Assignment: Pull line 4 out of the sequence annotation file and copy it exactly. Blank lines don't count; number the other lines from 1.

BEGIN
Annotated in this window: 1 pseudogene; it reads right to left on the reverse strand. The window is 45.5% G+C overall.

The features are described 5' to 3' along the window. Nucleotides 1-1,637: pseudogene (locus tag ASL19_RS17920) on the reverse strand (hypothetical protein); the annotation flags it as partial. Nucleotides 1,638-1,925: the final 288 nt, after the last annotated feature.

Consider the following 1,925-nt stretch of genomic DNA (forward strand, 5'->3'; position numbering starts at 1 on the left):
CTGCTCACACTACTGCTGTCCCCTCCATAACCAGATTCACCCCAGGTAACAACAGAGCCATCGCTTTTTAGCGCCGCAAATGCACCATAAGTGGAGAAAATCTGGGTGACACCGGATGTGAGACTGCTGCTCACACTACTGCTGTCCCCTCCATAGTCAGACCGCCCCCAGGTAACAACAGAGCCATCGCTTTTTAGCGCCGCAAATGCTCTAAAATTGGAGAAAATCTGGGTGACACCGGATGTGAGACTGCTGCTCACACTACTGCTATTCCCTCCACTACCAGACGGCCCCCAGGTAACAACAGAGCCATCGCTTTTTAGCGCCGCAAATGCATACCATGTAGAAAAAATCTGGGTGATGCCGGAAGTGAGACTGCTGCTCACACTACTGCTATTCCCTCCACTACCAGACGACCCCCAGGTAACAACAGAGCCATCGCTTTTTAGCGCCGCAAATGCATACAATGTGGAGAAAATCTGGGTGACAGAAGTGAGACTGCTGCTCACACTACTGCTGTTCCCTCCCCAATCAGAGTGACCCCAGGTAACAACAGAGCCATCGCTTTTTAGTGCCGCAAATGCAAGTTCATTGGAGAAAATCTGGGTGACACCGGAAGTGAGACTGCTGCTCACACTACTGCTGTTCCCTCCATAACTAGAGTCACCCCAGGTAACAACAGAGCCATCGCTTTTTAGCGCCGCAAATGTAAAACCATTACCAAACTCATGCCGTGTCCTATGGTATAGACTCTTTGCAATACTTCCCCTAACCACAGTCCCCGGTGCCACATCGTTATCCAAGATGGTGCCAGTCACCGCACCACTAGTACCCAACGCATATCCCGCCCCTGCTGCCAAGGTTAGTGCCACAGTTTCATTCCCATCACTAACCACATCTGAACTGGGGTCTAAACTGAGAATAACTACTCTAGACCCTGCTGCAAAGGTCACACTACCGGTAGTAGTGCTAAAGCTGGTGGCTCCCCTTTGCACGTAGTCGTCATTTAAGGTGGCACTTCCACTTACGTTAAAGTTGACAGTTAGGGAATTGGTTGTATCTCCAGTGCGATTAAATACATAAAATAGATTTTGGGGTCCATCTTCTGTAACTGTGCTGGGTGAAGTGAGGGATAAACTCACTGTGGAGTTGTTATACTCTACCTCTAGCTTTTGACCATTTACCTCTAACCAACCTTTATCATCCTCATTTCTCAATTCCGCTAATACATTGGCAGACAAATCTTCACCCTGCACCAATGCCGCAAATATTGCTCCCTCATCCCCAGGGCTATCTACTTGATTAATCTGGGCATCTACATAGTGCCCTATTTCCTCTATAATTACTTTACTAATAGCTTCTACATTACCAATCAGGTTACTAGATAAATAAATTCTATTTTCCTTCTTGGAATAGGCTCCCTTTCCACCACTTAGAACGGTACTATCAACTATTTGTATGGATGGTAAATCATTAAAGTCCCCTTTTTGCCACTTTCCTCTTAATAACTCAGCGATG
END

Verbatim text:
CTGCTCACACTACTGCTGTCCCCTCCATAACCAGATTCACCCCAGGTAACAACAGAGCCATCGCTTTTTAGCGCCGCAAATGCACCATAAGTGGAGAAAATCTGGGTGACACCGGATGTGAGACTGCTGCTCACACTACTGCTGTCCCCTCCATAGTCAGACCGCCCCCAGGTAACAACAGAGCCATCGCTTTTTAGCGCCGCAAATGCTCTAAAATTGGAGAAAATCTGGGTGACACCGGATGTGAGACTGCTGCTCACACTACTGCTATTCCCTCCACTACCAGACGGCCCCCAGGTAACAACAGAGCCATCGCTTTTTAGCGCCGCAAATGCATACCATGTAGAAAAAATCTGGGTGATGCCGGAAGTGAGACTGCTGCTCACACTACTGCTATTCCCTCCACTACCAGACGACCCCCAGGTAACAACAGAGCCATCGCTTTTTAGCGCCGCAAATGCATACAATGTGGAGAAAATCTGGGTGACAGAAGTGAGACTGCTGCTCACACTACTGCTGTTCCCTCCCCAATCAGAGTGACCCCAGGTAACAACAGAGCCATCGCTTTTTAGTGCCGCAAATGCAAGTTCATTGGAGAAAATCTGGGTGACACCGGAAGTGAGACTGCTGCTCACACTACTGCTGTTCCCTCCATAACTAGAGTCACCCCAGGTAACAACAGAGCCATCGCTTTTTAGCGCCGCAAATGTAAAACCATTACCAAACTCATGCCGTGTCCTATGGTATAGACTCTTTGCAATACTTCCCCTAACCACAGTCCCCGGTGCCACATCGTTATCCAAGATGGTGCCAGTCACCGCACCACTAGTACCCAACGCATATCCCGCCCCTGCTGCCAAGGTTAGTGCCACAGTTTCATTCCCATCACTAACCACATCTGAACTGGGGTCTAAACTGAGAATAACTACTCTAGACCCTGCTGCAAAGGTCACACTACCGGTAGTAGTGCTAAAGCTGGTGGCTCCCCTTTGCACGTAGTCGTCATTTAAGGTGGCACTTCCACTTACGTTAAAGTTGACAGTTAGGGAATTGGTTGTATCTCCAGTGCGATTAAATACATAAAATAGATTTTGGGGTCCATCTTCTGTAACTGTGCTGGGTGAAGTGAGGGATAAACTCACTGTGGAGTTGTTATACTCTACCTCTAGCTTTTGACCATTTACCTCTAACCAACCTTTATCATCCTCATTTCTCAATTCCGCTAATACATTGGCAGACAAATCTTCACCCTGCACCAATGCCGCAAATATTGCTCCCTCATCCCCAGGGCTATCTACTTGATTAATCTGGGCATCTACATAGTGCCCTATTTCCTCTATAATTACTTTACTAATAGCTTCTACATTACCAATCAGGTTACTAGATAAATAAATTCTATTTTCCTTCTTGGAATAGGCTCCCTTTCCACCACTTAGAACGGTACTATCAACTATTTGTATGGATGGTAAATCATTAAAGTCCCCTTTTTGCCACTTTCCTCTTAATAACTCAGCGATG